Thursday, September 21, 2017 | ePaper

All learning styles are not created equal

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Joanna Hughes :
Success in school relies on many things. One aspect many new college students may underestimate when first starting out? Their individual learning styles. The truth is that all learning styles are not created equal: We each learn, absorb and master information differently. The more you know about how you learn, the more prepared you'll be to seek out classes, professors, programs, and schools which best suit your unique preferences.
About Learning Styles
According to an article published in the Current Health Sciences Journal, the term learning style "refers to the fact that each person has a different way of accumulating knowledge." This concept was first proposed in the 1970s, with a number of different models emerging to represent the way researchers believe human beings learn.
It's important to note that while learning styles may indeed reflect individual preferences for how information is received, there's no conclusive evidence indicating that identifying a person's preferred learning style impacts outcomes. Still, many schools assess learning styles to help teachers and students alike better understand the process.
Understanding Learning Styles
Proposed by Fleming and Mills in 1992, the VARK model is one of the most commonly accepted classifications of learning styles. It comprises four modalities, including the following:
1.    Visual (V)
Do you feel like you learn better through graphics? If so, you may be a visual learner. This mode includes the depiction of information via "maps, spider diagrams, charts, graphs, flow charts, labeled diagrams, and all the symbolic arrows, circles, hierarchies and other devices, that people use to represent what could have been presented in words."
Visual learning methods typically include patterns, shapes, designs and whitespace, but do not include pictures, photographs, videos, movies or even PowerPoint presentations. While words in boxes may be preferable for different types of learners, visual learners prefer that information be conveyed via diagrams, meaningful symbols, and other graphic formats.
For visual learners, seeking out courses which incorporate lots of visuals is a great start. Drawing visuals of problems; using graphing calculators; and developing your own visual aids, such as cognitive maps and charts, can further enrich your learning experience.
2.    Aural/Auditory (A)
Do you feel like you take in information better when you hear it spoken aloud or say it out loud to yourself? If so, you may be an aural/auditory learner. According to VARK-Learn's definition, individuals in this category learn best from "lectures, group discussion, radio, email, using mobile phones, speaking, web-chat and talking things through."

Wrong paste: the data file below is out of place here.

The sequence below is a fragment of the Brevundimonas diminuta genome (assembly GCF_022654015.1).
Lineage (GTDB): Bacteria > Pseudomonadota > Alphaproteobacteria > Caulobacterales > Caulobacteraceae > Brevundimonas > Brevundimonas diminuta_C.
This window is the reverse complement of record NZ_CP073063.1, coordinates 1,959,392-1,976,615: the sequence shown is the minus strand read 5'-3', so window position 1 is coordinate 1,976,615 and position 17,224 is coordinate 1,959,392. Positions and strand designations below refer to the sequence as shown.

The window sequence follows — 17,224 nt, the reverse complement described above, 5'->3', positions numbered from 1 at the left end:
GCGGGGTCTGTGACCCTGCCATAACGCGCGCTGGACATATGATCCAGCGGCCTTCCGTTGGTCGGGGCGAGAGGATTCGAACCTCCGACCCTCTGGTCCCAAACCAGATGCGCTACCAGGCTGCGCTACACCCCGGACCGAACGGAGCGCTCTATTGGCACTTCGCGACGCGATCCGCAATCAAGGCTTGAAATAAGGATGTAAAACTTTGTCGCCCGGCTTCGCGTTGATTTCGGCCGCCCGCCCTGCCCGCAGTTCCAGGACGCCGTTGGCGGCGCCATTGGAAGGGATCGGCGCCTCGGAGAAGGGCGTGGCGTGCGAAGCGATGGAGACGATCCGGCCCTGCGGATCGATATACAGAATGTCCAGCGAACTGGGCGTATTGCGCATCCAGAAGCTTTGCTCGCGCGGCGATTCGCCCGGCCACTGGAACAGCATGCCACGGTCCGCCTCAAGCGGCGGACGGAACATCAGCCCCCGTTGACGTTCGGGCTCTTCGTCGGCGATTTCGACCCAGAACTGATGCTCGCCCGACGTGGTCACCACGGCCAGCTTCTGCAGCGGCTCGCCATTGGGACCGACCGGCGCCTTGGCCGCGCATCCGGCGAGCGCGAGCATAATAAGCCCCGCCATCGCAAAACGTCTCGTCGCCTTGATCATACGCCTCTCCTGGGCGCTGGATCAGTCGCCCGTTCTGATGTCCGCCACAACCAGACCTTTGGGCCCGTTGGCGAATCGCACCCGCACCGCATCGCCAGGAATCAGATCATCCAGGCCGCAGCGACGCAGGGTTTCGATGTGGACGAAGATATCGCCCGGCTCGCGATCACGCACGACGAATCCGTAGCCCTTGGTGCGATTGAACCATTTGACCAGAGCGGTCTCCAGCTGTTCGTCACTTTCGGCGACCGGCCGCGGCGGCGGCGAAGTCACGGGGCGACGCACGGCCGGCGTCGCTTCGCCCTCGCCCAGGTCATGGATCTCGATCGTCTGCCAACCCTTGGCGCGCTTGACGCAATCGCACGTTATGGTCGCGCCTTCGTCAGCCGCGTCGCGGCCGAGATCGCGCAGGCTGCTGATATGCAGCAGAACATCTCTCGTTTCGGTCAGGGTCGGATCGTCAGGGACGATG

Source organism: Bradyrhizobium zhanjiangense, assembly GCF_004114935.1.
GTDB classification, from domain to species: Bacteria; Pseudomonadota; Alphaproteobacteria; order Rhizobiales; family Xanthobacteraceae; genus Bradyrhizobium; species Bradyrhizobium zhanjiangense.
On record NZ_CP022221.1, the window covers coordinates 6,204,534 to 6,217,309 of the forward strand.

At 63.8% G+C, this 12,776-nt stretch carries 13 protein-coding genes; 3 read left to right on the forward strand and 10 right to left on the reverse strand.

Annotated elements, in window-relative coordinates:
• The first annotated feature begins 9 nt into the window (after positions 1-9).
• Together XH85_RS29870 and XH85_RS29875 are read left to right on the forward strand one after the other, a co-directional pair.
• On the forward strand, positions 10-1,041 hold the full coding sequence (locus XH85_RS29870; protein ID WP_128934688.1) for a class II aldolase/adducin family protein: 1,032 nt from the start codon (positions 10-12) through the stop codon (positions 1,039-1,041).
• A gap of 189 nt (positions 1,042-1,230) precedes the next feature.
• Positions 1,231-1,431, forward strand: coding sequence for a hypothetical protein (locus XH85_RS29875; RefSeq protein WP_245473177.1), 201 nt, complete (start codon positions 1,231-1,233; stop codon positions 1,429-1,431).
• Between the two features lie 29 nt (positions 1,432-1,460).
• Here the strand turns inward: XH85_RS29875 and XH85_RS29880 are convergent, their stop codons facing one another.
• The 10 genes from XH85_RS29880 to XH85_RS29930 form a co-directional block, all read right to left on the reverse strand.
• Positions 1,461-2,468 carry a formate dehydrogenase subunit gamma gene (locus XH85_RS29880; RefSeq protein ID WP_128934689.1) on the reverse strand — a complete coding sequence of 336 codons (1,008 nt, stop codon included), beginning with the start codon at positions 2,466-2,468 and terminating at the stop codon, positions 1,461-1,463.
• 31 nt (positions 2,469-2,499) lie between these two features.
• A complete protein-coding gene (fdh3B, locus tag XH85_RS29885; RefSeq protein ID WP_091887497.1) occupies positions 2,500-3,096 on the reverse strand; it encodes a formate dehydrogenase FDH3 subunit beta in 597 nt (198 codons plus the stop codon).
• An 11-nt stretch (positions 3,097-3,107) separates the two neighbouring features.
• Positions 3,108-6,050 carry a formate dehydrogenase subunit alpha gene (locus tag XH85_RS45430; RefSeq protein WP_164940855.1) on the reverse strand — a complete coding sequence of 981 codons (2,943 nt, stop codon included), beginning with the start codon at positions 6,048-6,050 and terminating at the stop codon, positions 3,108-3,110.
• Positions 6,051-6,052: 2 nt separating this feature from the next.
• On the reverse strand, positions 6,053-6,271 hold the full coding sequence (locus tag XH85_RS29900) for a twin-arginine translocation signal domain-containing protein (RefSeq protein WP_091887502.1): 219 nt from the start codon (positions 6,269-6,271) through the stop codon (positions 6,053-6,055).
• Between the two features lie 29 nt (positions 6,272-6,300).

Also included in this learning mode? Email-because it is often conveyed and received "chat-style." Aural/auditory learners also prefer sorting out their thoughts and questions aloud-often repeating what they've heard aloud in their own words.
If you fall into the aural/auditory learning mode category, recommended study strategies include attending lectures; reading textbook information aloud; recording text materials as well as lectures; and choosing classes with opportunities for oral discussion.
 3.    Read/Write ®
Are you all about words? Do you remember what you read better than what you hear? If so, you likely have a preference for the read/write learning modality. One of the most popular modes of learning for teachers and students, this category comprises "text-based input and output," such as reading and writing assignments, essays, reports and manuals. Commonly relied on resources for read/write learners include dictionaries, quotations, the internet, PowerPoint, and lists.
Study strategies for students who prefer this learning style include reading textbooks; taking good notes; and choosing courses which focus on writing assignments.
4.    Kinesthetic (K)
Do you learn best by doing? If so, your preference may be the increasingly prevalent kinesthetic model, which prioritizes the use of experience and practice over concepts and theory. According to VARK-Learn, "people who prefer this mode are connected to reality, either through concrete personal experiences, examples, practice or simulation."  This active, tactile approach includes everything from demonstrations and simulations to videos and movies. Case studies, applications and practice (either real or simulated) are also preferred kinesthetic learning methods.
Kinesthetic learning can be particularly valuable to STEM students, according to edutopia, because it helps them breach mental barriers, accept different approaches to information, and ultimately assume a more "receptive state required for learning."
Manipulative study strategies work well for kinesthetic learners, including writing, making visuals and models, using your fingers, and preparing index cards. Furthermore, incorporating movement while studying-from chewing gum to tapping your pencil-can help support focus and attention.
One last thing to keep in mind? Learning styles aren't mutually exclusive. In fact, research indicates that many students amalgamate a mix of learning styles. Even better? There's no proof that a single learning style or combination of learning styles is more effective or less effective than another. Rather, it's all about what works best for you.
(Joanna worked in higher education administration for many years at a leading research institution before becoming a full-time freelance writer. She lives in the beautiful White Mountains region of New Hampshire with her family).

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